Beer From Here – February 5
This week I welcome Carolina Brewing Company to the column. While I’m a big fan of their year round lineup, I’ve become an even bigger fan of their seasonal and specialty brews. Carolina Winter Porter, Wiggo, Old 392 Barleywine, and Ground Hog Imperial Stout are some of the best beers in the Triangle. Today, I’m all about Dark Crystal India Pale Ale.
But before I jump in with my thoughts, a brief history lesson is in order…
Brewing quality beer since 1995, CBC is one of the early craft beer adopters in the Tar Heel State. The brewery was the brainchild of two brothers, John and Greg Shuck, and a friend, Joe Zonin. While living in Seattle in the early 90s, the trio was on the hunt for an area that had little competition, was a good place to live and had people and a strong economy that would be supportive of a local brewery. The group set their sights on Raleigh. The guys moved east in 1993 and by 1995, Carolina Pale Ale and Carolina Nut Brown Ale were infiltrating the NC market. Seasonal beers were added in 1996, a bottling line in 1997, and their IPA in 2005.
Dark Crystal India Pale Ale is a winter seasonal released in January. As stated on the label, “The crystal in the name of our black IPA refers to the hop variety that is the focus of this beer. We used Caramel, Carapils, and Blackprinz malts combined with Nugget, Cascade, and Crystal hops. Crystal is the aroma addition and then used again to dry hop. The result lets the spice, herbal, fruit, and floral aroma and flavors shine through.” The black IPA clocks in at 7.1% ABV and 64 IBU.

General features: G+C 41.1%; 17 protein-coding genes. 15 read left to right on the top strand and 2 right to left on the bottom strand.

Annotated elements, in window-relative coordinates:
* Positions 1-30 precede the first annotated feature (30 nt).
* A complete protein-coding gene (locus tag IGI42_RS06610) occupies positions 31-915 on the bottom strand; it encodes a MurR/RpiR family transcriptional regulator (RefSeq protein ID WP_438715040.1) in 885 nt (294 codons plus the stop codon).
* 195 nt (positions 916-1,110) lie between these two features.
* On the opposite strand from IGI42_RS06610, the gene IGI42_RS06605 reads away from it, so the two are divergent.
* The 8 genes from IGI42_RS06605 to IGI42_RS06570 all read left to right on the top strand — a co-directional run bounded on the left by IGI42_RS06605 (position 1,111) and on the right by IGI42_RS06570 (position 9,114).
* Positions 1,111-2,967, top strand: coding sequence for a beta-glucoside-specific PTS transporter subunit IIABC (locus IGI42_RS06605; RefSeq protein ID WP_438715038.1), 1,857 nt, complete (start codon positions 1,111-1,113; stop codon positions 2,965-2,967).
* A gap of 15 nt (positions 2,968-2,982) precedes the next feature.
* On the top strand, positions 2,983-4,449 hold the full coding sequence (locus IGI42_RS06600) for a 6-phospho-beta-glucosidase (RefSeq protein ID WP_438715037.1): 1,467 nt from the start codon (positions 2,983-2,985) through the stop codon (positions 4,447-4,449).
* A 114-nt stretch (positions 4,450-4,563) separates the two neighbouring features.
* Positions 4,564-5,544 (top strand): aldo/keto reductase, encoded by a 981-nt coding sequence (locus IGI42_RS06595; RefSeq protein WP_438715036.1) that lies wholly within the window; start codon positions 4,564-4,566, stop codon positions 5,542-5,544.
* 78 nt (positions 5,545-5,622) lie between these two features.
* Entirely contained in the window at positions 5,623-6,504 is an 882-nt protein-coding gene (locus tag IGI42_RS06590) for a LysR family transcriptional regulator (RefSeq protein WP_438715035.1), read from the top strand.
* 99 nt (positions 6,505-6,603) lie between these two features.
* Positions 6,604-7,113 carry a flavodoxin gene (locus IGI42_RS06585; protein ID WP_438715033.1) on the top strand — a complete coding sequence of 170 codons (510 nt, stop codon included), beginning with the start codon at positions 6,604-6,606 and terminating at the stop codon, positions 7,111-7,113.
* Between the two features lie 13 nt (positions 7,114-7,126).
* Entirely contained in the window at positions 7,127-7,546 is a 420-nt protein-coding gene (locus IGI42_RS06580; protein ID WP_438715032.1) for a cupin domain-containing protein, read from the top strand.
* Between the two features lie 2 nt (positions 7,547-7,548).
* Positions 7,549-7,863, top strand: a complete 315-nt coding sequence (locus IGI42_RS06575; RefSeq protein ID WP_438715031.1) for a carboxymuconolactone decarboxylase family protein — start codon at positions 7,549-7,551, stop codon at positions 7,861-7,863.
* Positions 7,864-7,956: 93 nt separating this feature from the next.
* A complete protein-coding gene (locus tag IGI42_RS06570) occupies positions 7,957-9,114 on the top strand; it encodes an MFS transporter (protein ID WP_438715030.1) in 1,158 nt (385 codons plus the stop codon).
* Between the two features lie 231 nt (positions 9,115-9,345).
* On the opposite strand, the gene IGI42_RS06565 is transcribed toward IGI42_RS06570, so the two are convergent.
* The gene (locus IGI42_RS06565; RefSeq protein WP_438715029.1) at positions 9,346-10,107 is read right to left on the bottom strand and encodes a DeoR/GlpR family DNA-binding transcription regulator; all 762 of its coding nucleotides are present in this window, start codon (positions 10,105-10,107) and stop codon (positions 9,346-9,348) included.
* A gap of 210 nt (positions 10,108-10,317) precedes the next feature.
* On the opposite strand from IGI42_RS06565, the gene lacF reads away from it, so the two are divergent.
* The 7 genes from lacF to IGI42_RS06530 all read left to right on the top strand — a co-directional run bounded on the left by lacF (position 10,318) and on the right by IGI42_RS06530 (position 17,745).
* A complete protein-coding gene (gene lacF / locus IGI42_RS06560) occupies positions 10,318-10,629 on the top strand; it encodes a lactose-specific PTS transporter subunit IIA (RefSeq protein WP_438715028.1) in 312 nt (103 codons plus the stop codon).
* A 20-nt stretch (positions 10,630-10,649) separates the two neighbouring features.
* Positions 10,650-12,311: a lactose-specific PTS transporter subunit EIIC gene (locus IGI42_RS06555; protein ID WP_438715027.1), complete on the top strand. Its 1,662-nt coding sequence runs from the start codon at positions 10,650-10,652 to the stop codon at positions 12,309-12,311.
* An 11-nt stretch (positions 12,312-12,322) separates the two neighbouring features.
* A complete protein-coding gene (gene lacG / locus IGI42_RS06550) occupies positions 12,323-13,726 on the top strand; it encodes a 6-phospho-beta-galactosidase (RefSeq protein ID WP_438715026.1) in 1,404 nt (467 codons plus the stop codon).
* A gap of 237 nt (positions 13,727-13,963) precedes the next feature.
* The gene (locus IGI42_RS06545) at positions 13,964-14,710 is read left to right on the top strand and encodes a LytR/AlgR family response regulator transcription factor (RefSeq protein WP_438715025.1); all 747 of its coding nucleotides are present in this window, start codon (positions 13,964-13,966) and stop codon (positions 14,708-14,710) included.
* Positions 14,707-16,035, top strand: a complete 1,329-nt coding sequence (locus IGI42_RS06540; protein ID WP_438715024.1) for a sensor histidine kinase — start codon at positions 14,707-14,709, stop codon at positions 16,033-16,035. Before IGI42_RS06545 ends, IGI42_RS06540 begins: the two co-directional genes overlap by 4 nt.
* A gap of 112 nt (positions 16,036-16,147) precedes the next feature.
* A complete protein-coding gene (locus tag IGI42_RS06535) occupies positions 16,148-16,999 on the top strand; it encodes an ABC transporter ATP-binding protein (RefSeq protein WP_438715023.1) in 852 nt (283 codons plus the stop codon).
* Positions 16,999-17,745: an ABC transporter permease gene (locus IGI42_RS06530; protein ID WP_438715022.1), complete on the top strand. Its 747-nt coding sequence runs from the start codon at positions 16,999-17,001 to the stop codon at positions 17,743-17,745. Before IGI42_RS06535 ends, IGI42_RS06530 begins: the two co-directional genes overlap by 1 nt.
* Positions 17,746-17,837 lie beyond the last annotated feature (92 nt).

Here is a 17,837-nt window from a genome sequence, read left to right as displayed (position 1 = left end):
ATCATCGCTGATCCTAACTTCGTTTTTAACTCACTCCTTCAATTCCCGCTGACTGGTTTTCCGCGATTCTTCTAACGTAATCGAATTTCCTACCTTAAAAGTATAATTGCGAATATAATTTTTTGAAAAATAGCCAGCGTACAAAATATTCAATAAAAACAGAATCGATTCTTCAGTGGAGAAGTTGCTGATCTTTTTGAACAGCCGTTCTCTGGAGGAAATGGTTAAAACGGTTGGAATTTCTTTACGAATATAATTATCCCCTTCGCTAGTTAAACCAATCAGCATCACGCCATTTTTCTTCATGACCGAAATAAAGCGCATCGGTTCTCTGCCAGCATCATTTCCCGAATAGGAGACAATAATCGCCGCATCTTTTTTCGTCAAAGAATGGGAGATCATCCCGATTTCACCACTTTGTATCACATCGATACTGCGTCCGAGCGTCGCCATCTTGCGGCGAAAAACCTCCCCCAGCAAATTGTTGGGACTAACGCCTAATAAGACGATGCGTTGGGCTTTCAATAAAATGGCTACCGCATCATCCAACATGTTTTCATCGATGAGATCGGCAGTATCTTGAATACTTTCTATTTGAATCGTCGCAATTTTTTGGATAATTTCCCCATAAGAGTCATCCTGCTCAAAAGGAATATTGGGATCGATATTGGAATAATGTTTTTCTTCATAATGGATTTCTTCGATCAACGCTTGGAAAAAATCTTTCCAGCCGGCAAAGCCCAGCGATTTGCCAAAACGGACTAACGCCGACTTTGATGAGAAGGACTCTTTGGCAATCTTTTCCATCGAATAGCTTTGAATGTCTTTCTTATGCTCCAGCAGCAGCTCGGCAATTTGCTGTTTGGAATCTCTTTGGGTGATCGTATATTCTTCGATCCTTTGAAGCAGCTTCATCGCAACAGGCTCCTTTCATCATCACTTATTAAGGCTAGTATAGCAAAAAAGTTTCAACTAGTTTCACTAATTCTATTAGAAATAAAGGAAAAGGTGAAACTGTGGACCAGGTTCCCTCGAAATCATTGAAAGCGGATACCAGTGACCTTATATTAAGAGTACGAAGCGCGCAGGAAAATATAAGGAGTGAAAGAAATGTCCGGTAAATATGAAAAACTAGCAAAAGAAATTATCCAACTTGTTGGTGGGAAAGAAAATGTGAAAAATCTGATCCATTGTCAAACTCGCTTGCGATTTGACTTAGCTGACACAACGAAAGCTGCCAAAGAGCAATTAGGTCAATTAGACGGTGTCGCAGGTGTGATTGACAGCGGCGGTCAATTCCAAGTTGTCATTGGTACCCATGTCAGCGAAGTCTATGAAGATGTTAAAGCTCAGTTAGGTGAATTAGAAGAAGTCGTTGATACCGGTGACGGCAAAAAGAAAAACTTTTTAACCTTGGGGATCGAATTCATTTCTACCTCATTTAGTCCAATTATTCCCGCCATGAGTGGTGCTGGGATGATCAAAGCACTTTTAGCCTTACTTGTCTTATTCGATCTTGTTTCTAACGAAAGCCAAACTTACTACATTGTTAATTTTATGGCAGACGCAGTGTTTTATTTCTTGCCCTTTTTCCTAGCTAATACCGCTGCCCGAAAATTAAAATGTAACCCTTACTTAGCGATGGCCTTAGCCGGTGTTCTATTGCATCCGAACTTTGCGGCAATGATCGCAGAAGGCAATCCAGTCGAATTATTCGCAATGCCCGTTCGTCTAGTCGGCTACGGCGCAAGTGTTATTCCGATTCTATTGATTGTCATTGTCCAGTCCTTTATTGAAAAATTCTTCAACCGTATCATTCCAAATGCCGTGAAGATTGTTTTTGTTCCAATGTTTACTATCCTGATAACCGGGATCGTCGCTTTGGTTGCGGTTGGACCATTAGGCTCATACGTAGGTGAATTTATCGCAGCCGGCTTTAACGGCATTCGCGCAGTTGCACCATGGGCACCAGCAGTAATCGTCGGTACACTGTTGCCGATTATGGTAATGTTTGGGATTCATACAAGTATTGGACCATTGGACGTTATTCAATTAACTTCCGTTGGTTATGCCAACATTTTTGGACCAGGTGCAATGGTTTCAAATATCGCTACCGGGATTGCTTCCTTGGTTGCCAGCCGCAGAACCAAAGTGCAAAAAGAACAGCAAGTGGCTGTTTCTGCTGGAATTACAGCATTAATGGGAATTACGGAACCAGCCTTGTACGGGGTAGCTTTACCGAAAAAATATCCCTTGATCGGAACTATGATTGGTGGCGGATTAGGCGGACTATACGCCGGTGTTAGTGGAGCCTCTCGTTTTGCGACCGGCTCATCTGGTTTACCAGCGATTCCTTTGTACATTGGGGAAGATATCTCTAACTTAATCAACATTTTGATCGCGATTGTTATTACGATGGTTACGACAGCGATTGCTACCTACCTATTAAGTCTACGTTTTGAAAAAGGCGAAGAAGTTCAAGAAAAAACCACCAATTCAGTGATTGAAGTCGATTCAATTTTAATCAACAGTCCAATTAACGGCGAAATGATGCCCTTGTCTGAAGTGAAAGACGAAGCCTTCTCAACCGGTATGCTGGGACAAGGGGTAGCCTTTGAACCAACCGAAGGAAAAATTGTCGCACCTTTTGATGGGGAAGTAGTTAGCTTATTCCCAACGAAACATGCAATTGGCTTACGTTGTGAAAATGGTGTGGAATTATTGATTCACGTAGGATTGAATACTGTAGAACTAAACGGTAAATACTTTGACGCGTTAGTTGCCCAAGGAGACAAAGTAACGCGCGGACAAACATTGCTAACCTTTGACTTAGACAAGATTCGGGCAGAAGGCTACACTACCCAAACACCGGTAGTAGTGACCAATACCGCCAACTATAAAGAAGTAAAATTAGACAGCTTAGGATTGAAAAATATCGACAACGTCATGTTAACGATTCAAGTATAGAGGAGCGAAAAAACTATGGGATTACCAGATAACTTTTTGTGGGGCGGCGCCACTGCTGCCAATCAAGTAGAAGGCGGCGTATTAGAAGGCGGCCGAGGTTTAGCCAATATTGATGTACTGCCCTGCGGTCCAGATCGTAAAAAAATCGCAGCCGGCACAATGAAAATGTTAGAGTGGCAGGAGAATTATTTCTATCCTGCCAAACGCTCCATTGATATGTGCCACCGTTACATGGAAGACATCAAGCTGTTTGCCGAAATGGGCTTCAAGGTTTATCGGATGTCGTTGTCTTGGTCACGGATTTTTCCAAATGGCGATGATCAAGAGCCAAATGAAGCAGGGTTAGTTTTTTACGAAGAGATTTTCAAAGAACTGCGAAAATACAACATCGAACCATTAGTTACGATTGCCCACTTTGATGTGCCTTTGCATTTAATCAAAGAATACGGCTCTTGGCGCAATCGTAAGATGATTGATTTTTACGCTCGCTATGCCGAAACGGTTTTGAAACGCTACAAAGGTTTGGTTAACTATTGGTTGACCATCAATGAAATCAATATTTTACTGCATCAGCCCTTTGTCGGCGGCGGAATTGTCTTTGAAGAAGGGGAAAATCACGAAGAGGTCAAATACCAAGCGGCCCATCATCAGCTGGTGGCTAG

I poured the 12 oz. bottle into a Spiegelau glass. (if you’re not sure what that is – it’s designed for IPAs and totally worth the investment. It looks cool too). A large, frothy head made its way to the top. I was surprised by the beer’s color. A majority of black IPAs/ Cascadian Dark Ales I’ve enjoyed had been very dark, practically black (hence the name). The Dark Crystal resembled more of a dark brown ale. That added to its character and I liked that.
My first whiff was of floral hops and even a hint of spice. After my initial sip, I detected roasted malt, caramel, and spice again. You would have thought there was rye in the grain bill, but I knew it was the hops talking. A light body made the beer very drinkable and I was surprised with its minimal bitterness. As I let the IPA sit, the malt began to show itself more and more. The brew was quite refreshing and I could only savor it for so long.
Overall, this black IPA has a lot to offer. It’s different on so many levels and I wish it was available year round. Give it a try if you can find it. This seasonal is limited, so keep an eye out at your local bottle shop. And if you haven’t visited Carolina Brewing Company, make it a point to do so. Their Saturday tours are unlike anything around.